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Why Is My Summer Crush Hydrangea Dying?

Summer Crush is a wonderful hydrangea, but sometimes it can have some troubles, which we will talk about today.

Root rot and disease are two of the main reasons why Summer Crush dies. To revive a hydrangea, water it only if the top 1-2 inches of soil are dry and provide well-drained soil. Also, spray the leaves with fungicide and make sure there is good air circulation around the shrub.

why is my summer crush hydrangea dying

Powdery mildew and root rot

Root rot

Root rot is a very common cause of death for Summer Crush. Root rot is caused by very frequent watering, or poorly drained soil, or a place where water collects. If there is too much water around the roots, they begin to soften, and rot easily destroys them.

The outward signs of root rot are yellowing and falling leaves. Also, the surface of the soil around the shrub is constantly wet.

The first thing to do is to stop watering frequently or to divert the water away from the shrub, depending on what caused the overwatering. Next, water the hydrangea only when the soil is 1 to 2 inches dry.

Next spring, transplant Summer Crush to more draining soil away from the roof downspout. Avoid transplanting as soon as you see the hydrangea become diseased because you will only make it worse.


Summer Crush, like all hydrangeas, needs sufficient water. Newly planted plants are especially sensitive to underwatering.

If you do not give a hydrangea enough water, the leaves will droop first. Next, they will turn brown around the edge. Regular underwatering can kill the plant.

To avoid regular dehydration, plant hydrangeas in well-drained but still slightly moist soil. The substrate should not dry out quickly after watering, but the water should not stagnate there either.

The first year after planting, water Summer Crush as soon as the substrate is 1 inch dry. In the second and subsequent years, water after 2 inches of soil has dried around the shrub.

Use at least 1 to 2 gallons of water when watering. Use deep watering avoiding frequent surface watering.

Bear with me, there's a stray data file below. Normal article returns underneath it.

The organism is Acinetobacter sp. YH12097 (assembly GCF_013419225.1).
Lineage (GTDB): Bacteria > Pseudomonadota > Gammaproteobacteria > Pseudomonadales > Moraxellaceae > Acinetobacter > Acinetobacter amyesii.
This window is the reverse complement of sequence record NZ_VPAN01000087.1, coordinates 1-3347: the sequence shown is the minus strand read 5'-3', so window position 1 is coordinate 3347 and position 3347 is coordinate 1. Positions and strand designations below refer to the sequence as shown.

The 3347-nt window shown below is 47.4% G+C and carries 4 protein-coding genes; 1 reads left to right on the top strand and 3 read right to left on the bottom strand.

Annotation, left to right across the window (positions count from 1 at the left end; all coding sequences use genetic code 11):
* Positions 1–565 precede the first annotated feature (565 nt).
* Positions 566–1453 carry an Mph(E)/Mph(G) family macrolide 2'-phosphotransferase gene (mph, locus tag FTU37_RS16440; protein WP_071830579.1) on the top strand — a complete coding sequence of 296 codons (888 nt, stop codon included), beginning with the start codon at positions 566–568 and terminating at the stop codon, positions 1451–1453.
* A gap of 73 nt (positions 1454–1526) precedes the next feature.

Light issues

Summer Crush needs at least 4 hours of direct sunlight a day for proper development. If you don’t give it access to direct sun, it will have a loose crown and will not bloom. Also, the leaves will be soft and droopy.

Prolonged shading will result in exhaustion and death. To avoid this, place Summer Crush in a location with 4-6 hours of direct sun in the morning and shade the rest of the day.

The second problem is too much light. If you expose it to direct sun all day, it will burn the leaves and flowers. The plant will look unhealthy, but it will survive somehow.

To get it back to normal you need to give it some shade in the afternoons. This can be done by using a garden umbrella or by transplanting the hydrangea to a more suitable location.


And the last of the possible causes of Summer Crush’s dying is an illness. Diseases can cause serious damage to the plant and it will look terrible. Eventually, it may die.

The most common diseases are leaf spot and powdery mildew. Leaf spot disease affects the leaves and they become covered with many black dots. After a while, the leaves will fall off.

Powdery mildew appears as a darkening of the leaves covered with a white, translucent powder. Leaves become slightly deformed, yellow, and die off.

To get rid of both diseases you need to ensure free air movement around the bush. Spraying leaves with an aqueous solution of horticultural oil works well against powdery mildew.

Leaf spot can be cured by spraying Hydrangea with copper-based fungicide. Two to three sprays two weeks apart are usually required.

Will a dead Summer Crush Hydrangea come back?

Your Summer Crush Hydrangea will come back if the cause of death was frostbite on the branches. In most cases, a hard frost will kill the top part of the plant, but the roots and crown are still alive under the snow.

The next spring, new branches will emerge from the rhizome and you will even see flowering in the summer, as this hydrangea blooms on new wood among other things. If you take proper care of Summer Crush, trouble rarely occurs with it.

If root rot is the cause of death, you will not be able to revive the hydrangea. All you can do is tear off the branch (if it has not dried out yet) and root it. The main thing for rooting is to use sterile soil and an environment humidity of more than 80%.